Gordon Campbell | Parliament TV | Parliament Today | News Video | Crime | Employers | Housing | Immigration | Legal | Local Govt. | Maori | Welfare | Unions | Youth | Search

 


AA welcomes lower drink-driving limit

AA welcomes lower drink-driving limit


Lowering the adult drink driving limit is one good step forward in making our roads safer, says the Automobile Association.

Parliament voted last night to reduce the blood alcohol limit to .05 for drivers aged 20 or over. The AA supports the change, which will mean an average adult should not consume more than two standard drinks in an hour before driving.

“Each year close to 100 people are killed and 2000 injured on our roads from crashes where alcohol or drugs have impaired a driver. That has to change,” says AA Motoring Affairs General Manager Mike Noon.

“Research has proven that once a person goes past the alcohol level of .05 they start losing the ability to judge how intoxicated they are and make safe choices about driving. The lower limit will be safer for everyone on the roads.”

Surveys showed that two-thirds of AA Members, which number more than 1.4 million, wanted to see the adult limit lowered to .05.

But the AA is calling on the Government to go even further if we want to significantly reduce the harm done by drink drivers.

“The AA Research Foundation has found that half of the drink drivers that are caught are reoffenders and we also know that most of those that crash are grossly intoxicated,” says Mr Noon.

“Reducing the limit is unlikely to have an impact on the highest risk drink drivers and that’s why the AA wants it to be made mandatory for them to have an alcohol interlock put in their vehicle, which prevents someone from using a car if they have consumed any alcohol.

“A lot of drink drivers also have serious alcohol or drug issues and the courts need to be making rehabilitation and treatment a part of their sentence so that they don’t end up back putting more lives at risk on the roads in the future.”

The AA is also reminding people that drivers under 20 will continue to have a zero alcohol limit and cannot drink at all before getting behind the wheel.


Ends

© Scoop Media

 
 
 
 
 
Parliament Headlines | Politics Headlines | Regional Headlines

 

Plain Packs Plan: Gordon Campbell On Tobacco Politicking (And The TPP Death Watch)

Has Act leader David Seymour got the easiest job in the world, or what? Roll out of bed, turn on the radio and hmm…there do seem to be a lot of problems out there in the world. Must think of something. And so it came to pass that this morning, David Seymour took up his sword and shield to fight for a world that’s about to be denied the rich and vibrant beauty of tobacco advertising. More>>

ALSO:

.


RECENT TPP MEETING:

Professor Ian Shirley: The Budget That Failed Auckland

The 2016 budget offered Auckland nothing in the way of vision or hope and it continued the National Government’s threats against the Auckland Council. Threatening the Council with over-riding its democratic processes if it fails to release land for housing is a bullying tactic aimed at diverting attention away from the fundamental problems with housing in the region. More>>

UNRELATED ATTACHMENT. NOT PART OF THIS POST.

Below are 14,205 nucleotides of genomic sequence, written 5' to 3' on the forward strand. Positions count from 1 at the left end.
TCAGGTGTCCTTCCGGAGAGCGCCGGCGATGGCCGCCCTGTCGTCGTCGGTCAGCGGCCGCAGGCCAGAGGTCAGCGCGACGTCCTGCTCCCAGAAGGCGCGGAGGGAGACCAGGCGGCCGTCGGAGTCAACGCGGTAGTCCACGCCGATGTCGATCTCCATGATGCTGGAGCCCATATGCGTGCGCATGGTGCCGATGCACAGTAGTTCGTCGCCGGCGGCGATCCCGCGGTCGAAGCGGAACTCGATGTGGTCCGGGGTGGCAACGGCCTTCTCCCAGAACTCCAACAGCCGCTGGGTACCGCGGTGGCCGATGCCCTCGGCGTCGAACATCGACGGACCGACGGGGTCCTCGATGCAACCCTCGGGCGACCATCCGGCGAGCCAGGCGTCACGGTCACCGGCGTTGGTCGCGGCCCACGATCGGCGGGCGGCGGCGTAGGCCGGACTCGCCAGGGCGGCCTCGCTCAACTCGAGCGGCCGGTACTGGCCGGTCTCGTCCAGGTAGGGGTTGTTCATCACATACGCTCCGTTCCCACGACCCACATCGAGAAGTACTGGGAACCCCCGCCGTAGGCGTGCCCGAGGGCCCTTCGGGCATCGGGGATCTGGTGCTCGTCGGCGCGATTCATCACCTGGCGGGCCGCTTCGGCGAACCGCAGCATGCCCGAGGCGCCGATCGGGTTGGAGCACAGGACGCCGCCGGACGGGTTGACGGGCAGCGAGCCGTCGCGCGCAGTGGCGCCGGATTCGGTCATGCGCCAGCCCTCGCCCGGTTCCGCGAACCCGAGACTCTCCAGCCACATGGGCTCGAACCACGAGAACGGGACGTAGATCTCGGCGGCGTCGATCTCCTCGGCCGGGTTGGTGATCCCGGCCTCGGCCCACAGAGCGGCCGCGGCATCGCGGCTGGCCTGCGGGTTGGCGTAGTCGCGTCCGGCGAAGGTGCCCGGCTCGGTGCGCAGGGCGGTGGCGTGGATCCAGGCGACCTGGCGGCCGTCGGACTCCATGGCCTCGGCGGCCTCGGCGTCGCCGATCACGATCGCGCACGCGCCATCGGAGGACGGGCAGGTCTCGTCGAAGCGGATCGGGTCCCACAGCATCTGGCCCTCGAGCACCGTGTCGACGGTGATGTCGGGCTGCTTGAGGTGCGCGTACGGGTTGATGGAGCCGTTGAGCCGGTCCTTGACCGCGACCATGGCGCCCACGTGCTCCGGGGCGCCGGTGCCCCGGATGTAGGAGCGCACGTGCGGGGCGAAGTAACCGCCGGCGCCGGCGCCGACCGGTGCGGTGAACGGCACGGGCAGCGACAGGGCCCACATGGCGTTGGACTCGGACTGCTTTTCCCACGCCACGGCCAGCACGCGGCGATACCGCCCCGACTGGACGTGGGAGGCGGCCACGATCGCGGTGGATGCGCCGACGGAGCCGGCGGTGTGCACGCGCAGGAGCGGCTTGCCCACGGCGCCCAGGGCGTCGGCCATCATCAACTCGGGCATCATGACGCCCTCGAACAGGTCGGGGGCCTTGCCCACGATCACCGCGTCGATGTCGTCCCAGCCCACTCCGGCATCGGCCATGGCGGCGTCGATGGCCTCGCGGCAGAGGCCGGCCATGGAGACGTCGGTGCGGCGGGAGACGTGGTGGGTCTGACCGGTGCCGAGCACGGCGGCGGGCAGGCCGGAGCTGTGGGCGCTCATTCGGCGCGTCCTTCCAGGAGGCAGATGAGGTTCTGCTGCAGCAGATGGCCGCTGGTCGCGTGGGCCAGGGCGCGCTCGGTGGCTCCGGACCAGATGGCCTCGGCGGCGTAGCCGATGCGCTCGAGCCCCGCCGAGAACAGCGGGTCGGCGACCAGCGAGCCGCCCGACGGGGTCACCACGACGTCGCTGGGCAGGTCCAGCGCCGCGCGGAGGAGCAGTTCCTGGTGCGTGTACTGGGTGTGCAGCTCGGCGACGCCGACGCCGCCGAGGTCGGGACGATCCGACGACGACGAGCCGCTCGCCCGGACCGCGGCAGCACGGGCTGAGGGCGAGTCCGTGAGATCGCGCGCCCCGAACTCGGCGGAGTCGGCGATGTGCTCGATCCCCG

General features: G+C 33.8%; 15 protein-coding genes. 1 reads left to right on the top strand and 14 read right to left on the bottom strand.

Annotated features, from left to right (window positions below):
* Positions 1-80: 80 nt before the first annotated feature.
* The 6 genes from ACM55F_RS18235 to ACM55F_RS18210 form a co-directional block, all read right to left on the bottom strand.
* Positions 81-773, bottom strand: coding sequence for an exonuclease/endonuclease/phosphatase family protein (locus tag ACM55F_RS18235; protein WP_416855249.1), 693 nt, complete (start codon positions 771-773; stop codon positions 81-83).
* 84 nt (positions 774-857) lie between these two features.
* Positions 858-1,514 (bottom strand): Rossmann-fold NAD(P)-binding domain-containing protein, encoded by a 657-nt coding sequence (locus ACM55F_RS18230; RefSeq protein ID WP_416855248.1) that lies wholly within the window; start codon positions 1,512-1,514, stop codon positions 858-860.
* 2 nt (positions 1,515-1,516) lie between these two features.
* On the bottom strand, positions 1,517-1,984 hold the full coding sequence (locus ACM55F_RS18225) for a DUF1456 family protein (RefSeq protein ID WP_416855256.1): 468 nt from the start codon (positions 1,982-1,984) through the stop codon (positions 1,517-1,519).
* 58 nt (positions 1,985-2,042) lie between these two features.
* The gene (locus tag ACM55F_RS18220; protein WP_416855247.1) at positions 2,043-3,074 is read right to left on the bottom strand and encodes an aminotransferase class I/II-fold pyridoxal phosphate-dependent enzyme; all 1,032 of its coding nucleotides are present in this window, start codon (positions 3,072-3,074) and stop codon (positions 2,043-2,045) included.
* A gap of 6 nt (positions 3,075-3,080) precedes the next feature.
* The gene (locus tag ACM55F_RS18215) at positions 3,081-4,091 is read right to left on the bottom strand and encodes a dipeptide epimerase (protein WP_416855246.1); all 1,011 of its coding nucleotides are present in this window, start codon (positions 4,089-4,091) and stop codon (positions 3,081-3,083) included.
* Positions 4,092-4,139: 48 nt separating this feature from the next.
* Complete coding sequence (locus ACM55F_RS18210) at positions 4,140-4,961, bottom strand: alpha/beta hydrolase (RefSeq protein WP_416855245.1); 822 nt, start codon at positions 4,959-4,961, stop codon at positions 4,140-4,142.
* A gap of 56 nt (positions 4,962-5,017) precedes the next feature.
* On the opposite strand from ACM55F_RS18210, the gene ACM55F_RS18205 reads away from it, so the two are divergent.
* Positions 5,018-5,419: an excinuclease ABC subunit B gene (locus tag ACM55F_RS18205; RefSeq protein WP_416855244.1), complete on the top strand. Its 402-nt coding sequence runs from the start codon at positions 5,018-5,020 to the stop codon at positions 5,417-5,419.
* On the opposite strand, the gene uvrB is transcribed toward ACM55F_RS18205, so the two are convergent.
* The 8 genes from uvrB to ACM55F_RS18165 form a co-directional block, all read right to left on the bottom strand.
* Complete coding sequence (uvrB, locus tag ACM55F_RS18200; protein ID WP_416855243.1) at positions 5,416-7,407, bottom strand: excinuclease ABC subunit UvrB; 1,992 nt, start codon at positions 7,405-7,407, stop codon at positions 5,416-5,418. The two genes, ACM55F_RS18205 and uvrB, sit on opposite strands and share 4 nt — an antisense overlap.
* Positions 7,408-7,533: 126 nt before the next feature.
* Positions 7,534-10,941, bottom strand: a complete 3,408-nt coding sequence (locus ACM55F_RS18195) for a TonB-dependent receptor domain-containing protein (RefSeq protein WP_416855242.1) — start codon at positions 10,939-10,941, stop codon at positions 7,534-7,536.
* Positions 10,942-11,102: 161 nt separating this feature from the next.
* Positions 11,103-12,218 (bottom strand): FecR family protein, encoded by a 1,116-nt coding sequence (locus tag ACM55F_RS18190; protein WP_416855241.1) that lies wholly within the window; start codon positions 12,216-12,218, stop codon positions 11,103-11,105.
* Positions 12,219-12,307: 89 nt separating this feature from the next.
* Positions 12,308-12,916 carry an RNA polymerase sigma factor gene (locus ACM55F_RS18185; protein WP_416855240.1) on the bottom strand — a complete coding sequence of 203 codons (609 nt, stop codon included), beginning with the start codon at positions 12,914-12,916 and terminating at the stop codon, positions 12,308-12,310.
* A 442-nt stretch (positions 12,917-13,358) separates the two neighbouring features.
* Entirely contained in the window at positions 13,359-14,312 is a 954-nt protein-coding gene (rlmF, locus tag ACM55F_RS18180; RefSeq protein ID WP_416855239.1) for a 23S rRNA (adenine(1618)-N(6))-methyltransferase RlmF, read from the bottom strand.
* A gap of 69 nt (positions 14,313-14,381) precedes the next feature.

ALSO:

PM's Post Cab Presser: Budgets, Trusts And Pacific Diplomacy

Today Prime Minister John Key summarised last week’s budget and provided further detail about his upcoming trip to Fiji. He said that there has been “plenty going on” in the last couple of weeks and emphasised the need for Auckland council to facilitate more housing supply. More>>

ALSO:

Max Rashbrooke: A Failure Of Measurement: Inside The Budget Lock-Up

Shortly after the embargo lifted at 2pm news organisations started filing reports claiming that health, and to a lesser extent housing and education, were the ‘big winners’ out of the Budget. It failed to take into account the fact that in most cases the apparent increases were in fact cuts. Because of the twin effects of inflation and population. More>>

ALSO:

DOCtored Figures: Minister Clarifies DOC Budget

“Commentators have overlooked the fact $20.7m of that perceived shortfall is new funding for Battle for our Birds 2016, provided for in last week’s Budget...” DOC also has approval in principle to carry over a further $20m to 16/17 due to unexpected delays in a number of projects. More>>

ALSO:

For The Birds: Gordon Campbell On The Budget

Budgies, so their Wikipedia page says, are popular pets around the world due to their small size, low cost, and ability to mimic human speech. Which is a reasonably good description of Finance Minister Bill English eighth Budget. . More>>

Max Rashbrooke On The 2016 Budget

The best label for this year’s announcement by Bill English might be the ‘Bare Minimum Budget’. It does the bare minimum to defuse potential political damage in a range of areas – homelessness and health are prime among them – but almost nothing to address the country’s most deep-rooted, systemic social problems. Indeed the Budget hints that these problems may get worse. More>>

ALSO:

Gordon Campbell: On Bank Scandals (And Air Crashes)

Last month, the Australian Securities and Investment Commission (ASIC) filed proceedings against Westpac over activities that have some distinct echoes of the Libor scandal. More>>

Get More From Scoop

 

LATEST HEADLINES

 
 
 
 
 
 
 
 
 
Politics
Search Scoop  
 
 
Powered by Vodafone
NZ independent news